Carving woods the Heafner works well for a blade of its size as illustrated by the stock work on dowel and birch hardwoods. It readily out cuts tactical blades like the Strider WB many times to one. Of course it is well being blades optomized for such work like an Opinel. Much of this is just due to the angle of the edge which can be adjusted to improve the performance if desired. Long term carving of course has fatigue and control issues with a knife of this size, but again the superior ergonomics of the guard compensate for this somewhat and make the knife handle as a much ligher knife. However in general for most significant wood cutting which is shaping based, it is more efficient to just chop off waste wood than slice it all off. Even for precision cutting such as making notches for a figure four trap, it is much easier to cut out the wood with a couple of deft chops with the Heafner bowie than carve notches even with the most efficient cutting blades.
As a splitting tool, the Heafner bowie has solid performance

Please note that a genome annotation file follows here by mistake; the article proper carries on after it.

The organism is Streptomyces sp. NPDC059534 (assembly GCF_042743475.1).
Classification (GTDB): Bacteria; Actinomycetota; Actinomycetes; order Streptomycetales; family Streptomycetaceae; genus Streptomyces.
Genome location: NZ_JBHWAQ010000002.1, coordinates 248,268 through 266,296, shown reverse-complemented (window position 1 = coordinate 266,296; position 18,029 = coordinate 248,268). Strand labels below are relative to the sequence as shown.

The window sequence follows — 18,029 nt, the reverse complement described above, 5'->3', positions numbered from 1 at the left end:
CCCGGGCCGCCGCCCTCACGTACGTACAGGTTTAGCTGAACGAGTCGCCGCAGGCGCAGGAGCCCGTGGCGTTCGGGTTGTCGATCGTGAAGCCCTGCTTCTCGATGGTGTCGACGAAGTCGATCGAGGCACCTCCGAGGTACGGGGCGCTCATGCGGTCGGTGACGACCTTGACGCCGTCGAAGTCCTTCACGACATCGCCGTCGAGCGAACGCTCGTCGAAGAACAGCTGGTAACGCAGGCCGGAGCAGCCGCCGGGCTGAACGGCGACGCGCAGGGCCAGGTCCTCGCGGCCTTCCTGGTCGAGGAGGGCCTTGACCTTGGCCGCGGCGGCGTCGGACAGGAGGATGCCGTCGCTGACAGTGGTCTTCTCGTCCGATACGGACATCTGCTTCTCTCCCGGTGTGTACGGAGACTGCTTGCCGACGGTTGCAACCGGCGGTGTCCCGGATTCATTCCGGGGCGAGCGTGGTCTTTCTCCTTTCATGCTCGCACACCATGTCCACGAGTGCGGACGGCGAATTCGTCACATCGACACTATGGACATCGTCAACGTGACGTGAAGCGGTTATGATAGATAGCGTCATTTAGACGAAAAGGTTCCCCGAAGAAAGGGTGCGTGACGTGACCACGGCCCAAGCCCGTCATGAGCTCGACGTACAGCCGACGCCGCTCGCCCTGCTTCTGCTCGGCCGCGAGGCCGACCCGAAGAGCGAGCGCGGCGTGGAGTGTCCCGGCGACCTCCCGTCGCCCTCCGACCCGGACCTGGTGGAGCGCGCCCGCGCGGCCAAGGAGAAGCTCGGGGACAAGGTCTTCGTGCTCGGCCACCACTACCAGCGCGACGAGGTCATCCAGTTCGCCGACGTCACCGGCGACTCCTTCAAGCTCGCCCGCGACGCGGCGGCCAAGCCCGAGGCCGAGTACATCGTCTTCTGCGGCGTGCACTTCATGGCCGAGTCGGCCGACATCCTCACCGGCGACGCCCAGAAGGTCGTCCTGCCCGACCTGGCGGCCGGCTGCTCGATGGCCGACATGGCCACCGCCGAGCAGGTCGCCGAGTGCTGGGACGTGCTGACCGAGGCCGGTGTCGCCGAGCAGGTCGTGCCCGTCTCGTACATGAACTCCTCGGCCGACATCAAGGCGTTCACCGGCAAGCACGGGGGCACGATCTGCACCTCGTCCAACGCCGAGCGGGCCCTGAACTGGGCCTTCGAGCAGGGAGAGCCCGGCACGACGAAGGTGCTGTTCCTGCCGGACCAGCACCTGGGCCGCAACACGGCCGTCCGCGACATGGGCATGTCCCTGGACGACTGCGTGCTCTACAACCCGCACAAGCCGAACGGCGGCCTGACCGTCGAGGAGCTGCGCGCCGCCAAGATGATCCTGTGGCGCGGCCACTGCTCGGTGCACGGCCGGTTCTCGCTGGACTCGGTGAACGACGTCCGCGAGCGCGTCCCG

for a large blade. Starting light with a small piece of
alder, about a pound, heavy elbow swings were used (about 25 ft.lbs calibrated
from lead weight drops) to drive the Heafner custom and Ratweiler though some small clear wood.
No effect on either blade, except to remove some coating from the Ratweiler.
The baton was way too light for this
size of knife. Twenty nine impacts for the Heafner bowie and 31 for the
Ratweiler through the sticks.
Four more rounds, more dense wood and a few small knots were then used. The splits were still done with maximum efficiency, use of breaks in the wood and avoiding chisel cutting knots. The baton was a three pound piece of alder, impacts were from the shoulder (50 ft.lbs). The black depost on the wood is the coating of the Ratweiler, powder coatings come off fairly quickly when splitting due to the high friction against the wood. Blades were again similar, 59 and 60 impacts for the Heafner and Ratweiler respectively. Heavy down force was used on the handles of both knives. Both had decent feedback, but nothing serious, no gloves were used and there were no problems controlling the knives during the splitting.